1. What are your initial impressions of Earwig? What does the opening scene reveal about his community?
2. Mrs. Gunderman often says, “We always pay for our mistakes.” What does she perceive her mistakes to be, and what price does she believe she has paid for them? Do any of the novel’s characters pay for tragedies that are simply due to circumstance, in which no one is to blame?
3. Earwig’s community divides women into two distinct moral categories, perplexed by the euphemism about not buying a cow when the milk can be obtained for free. How do these codes translate for Earwig? What moral categories does he establish for himself? Is gender a factor in them?
4. How was Earwig affected by his discovery of the family secret? How does his newfound knowledge affect the narrative overall?
5. What enables Mrs. Pritchard–and those who are like her in our contemporary lives–to feel so confident about her opinions? Did benevolence motivate her to share And They Shall Walk with Eddie?
6. Discuss the presence of Lucky in Earwig’s life. What is the significance of his being surreptitiously named after Charles Lindbergh, whom Mr. Gunderman despises? How does the presence of a pet, especially one that is difficult to train, transform Earwig?
7. What do the novel’s characters teach Earwig about being a man? Does he get conflicting advice from his mother and father, Jimmy and his friends, and the women in town?
8. Is Wisconsin a significant aspect of the novel’s setting, or does the fictional Willowridge capture the experience of most small towns in America during the 1940s?
9. Discuss the circumstances of Jimmy’s enlistment, and his involvement in the horrific Bataan POW camp. What does his narrative convey about the individual nature of every person serving in the armed forces? How are fate and choice balanced in Jimmy’s story?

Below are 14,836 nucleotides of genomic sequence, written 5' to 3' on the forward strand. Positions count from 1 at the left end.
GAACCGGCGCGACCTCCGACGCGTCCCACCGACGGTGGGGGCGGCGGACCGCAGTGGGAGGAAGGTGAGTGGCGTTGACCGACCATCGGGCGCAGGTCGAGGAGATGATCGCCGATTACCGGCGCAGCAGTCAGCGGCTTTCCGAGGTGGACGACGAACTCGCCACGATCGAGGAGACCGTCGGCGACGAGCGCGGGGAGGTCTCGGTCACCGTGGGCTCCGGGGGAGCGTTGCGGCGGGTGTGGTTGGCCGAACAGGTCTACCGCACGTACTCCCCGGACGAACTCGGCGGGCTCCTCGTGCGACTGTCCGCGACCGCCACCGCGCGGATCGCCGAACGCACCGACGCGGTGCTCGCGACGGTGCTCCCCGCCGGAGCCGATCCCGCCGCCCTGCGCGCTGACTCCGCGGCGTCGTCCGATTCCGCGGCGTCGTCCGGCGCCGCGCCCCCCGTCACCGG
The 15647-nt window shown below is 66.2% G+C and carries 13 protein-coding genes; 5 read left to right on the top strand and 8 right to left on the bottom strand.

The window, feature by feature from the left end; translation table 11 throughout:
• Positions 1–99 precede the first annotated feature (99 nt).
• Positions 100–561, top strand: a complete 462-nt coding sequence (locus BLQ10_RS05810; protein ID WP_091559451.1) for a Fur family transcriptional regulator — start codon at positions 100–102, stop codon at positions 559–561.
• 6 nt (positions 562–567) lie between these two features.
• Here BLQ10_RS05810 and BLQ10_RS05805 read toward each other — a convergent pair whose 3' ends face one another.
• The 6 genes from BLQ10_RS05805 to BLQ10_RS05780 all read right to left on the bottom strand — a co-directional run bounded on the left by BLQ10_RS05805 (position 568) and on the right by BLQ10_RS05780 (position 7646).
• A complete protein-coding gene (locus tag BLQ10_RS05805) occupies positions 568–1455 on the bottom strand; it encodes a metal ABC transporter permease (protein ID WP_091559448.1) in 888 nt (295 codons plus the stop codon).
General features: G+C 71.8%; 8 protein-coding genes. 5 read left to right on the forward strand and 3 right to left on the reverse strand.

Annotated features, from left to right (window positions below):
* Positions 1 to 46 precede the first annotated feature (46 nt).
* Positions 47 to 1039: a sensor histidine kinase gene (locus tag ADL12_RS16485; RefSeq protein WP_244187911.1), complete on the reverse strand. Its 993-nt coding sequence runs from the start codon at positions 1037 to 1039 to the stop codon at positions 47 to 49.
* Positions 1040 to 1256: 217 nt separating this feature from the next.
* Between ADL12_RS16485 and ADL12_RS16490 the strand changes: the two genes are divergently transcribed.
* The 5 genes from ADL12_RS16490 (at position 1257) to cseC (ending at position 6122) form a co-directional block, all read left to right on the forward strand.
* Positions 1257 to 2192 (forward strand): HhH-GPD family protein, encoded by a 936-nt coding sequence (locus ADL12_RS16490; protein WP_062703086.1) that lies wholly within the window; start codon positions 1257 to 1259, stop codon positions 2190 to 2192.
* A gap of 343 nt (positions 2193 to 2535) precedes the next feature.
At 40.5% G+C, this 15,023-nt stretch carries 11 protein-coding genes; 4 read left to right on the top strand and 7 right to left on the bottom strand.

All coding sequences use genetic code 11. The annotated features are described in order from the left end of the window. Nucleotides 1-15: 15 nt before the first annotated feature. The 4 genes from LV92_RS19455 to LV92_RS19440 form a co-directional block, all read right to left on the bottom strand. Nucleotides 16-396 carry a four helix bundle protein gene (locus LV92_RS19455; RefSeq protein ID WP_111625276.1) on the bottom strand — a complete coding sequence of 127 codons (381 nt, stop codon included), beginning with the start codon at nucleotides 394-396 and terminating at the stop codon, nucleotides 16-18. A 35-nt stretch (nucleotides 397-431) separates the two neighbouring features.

10. How would you characterize Earwig’s voice? How do his irreverence and haphazard grammar make for engaging storytelling? What determines whether those features make a narrator attractive? Why aren’t the other characters able to achieve his level of clarity?
11. Compare the time period depicted in the novel to the present day. Earwig witnessed a tremendous economic shift, one that caused his father to take a job in another town while everyone tracked their ration allotments. Earwig also witnessed a period when unprecedented numbers of women temporarily entered the workforce. Did his generation possess more gratitude and resilience? Or are current generations just as strong and enlightened?
12. Jimmy comes home at a time when the treatment of posttraumatic stress disorder was essentially unknown territory and the horrors of war were not to be discussed, much less publicized. What techniques do the novel’s characters use to heal Jimmy and Floyd? How does Earwig ultimately carry his brother home? What members of your family or community could “carry you home” from a similar emotional state?
13. While others looked to the mailman for information about loved ones, Earwig relied on the sign of the blue star to tell him whether Jimmy was alive. What beacons do you look to for reassurance?
14. What aspects of history did you learn about in Carry Me Home? What details of life during World War II were new to you?
15. Though Floyd feels tremendous guilt about surviving his internment, the birth of his baby girl appears to set him free in many ways. Just as Earwig’s parents passed many legacies and wise words on to him, what legacy will Floyd impart to his child?
16. Seeking a more independent life, Earwig declines his brother’s offer to live with him and Eva Leigh. In a last glimpse of the brothers, on the eve of these new chapters in their lives, we see them returning to their beloved millpond. In what ways have they changed since the initial scene at the millpond? What remains permanent for them?